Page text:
Liberal Democrat rising star Layla Moran rules herself out of party leadership race
Rising star of the Liberal Democrats Layla Moran has ruled herself out of the race to succeed Sir Vince Cable as the party’s next leader.
The Oxford West and Abingdon MP, who was first elected in 2017, was among the frontrunners tipped to take over the Lib Dem veteran, who is expected to stand down imminently.
In a statement however, Ms Moran said she did not believe she could take on the “busy role” of leading the party while fulfilling her duties as an MP after just two years in the job.
“I am very grateful to the large number of constituents, supporters, party members and elected representatives who have encouraged me to throw my hat into the ring in the forthcoming Liberal Democrat Leadership contest,” she said.
“As a relatively new MP, however, my first priority has to be to serve my constituents to the best of my ability…
“I hope they consider that I am doing a good job so far, but I do not believe that I would be able to continue to do so to the standard they have the right to expect if I took on the busy role of party leader as well."
“For this reason, I wrote to local party members earlier this week to let them know that I would not be standing for the leadership this time.”
The decision comes two months after Ms Moran faced intense scrutiny after she revealed that she had once been arrested for lashing out at her then-boyfriend during an incident six years ago.
In a statement in March she said: "In 2013, [we] had a row at the autumn conference in Glasgow that initially began over a lost computer cable.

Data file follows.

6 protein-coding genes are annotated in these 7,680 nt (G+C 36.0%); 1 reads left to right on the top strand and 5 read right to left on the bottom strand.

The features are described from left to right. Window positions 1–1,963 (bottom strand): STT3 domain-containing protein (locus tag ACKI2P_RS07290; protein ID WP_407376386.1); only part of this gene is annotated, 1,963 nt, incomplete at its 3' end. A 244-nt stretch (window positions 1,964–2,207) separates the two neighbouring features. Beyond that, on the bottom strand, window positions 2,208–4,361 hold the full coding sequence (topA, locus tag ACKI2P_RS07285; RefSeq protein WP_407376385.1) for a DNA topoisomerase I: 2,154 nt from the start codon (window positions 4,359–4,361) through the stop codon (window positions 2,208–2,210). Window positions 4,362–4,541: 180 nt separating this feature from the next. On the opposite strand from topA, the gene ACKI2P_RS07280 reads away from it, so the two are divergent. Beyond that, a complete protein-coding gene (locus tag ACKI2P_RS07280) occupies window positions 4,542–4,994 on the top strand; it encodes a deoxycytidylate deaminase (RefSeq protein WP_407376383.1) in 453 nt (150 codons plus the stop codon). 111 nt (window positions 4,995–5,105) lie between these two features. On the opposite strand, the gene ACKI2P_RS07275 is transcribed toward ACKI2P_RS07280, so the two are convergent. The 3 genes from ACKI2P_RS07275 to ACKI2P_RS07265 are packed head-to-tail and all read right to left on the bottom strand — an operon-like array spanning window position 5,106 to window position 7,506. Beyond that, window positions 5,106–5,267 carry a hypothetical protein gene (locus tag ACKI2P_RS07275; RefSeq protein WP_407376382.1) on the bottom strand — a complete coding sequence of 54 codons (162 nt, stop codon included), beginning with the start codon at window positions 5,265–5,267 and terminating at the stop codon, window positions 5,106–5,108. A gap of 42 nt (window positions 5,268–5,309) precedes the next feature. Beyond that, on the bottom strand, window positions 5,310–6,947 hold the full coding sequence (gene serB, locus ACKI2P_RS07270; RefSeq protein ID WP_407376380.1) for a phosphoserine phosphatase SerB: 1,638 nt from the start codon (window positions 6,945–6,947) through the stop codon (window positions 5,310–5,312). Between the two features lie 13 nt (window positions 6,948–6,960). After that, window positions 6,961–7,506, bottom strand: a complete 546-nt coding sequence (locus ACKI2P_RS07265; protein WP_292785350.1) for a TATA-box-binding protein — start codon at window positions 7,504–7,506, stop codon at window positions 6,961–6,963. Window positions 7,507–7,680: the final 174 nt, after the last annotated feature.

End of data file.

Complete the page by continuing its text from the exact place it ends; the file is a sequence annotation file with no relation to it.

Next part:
"The relationship had come under enormous strain in preceding months and regrettably, it escalated and in the heat of the moment I slapped him because I felt threatened.
"We both recognise it wasn't our finest hour and were, both at the time and continue to be, grateful that the police mediated, and calmed things down."
Ms Moran’s decision to pull out of the race leaves former minister Jo Swinson as the clear favourite to take over and become the first woman to hold the top Lib Dem job.
Sir Vince announced in March that he would stand aside this month, however it is widely expected that he will delay announcing a timetable on his departure until after the EU elections.
It comes amid a bounce in support for the pro-EU outfit, which is expected to benefit from anti-Brexit voters at next week’s vote.
The party – which is campaigning on a “B******s to Brexit” message – is currently one point behind Labour on 15%, according to the most recent YouGov poll.
Nigel Farage's Brexit Party is in the lead with 34% of support, and the Tories have fallen to fifth place with just 10% of public backing.
PoliticsHome provides the most comprehensive coverage of UK politics anywhere on the web, offering high quality original reporting and analysis: Subscribe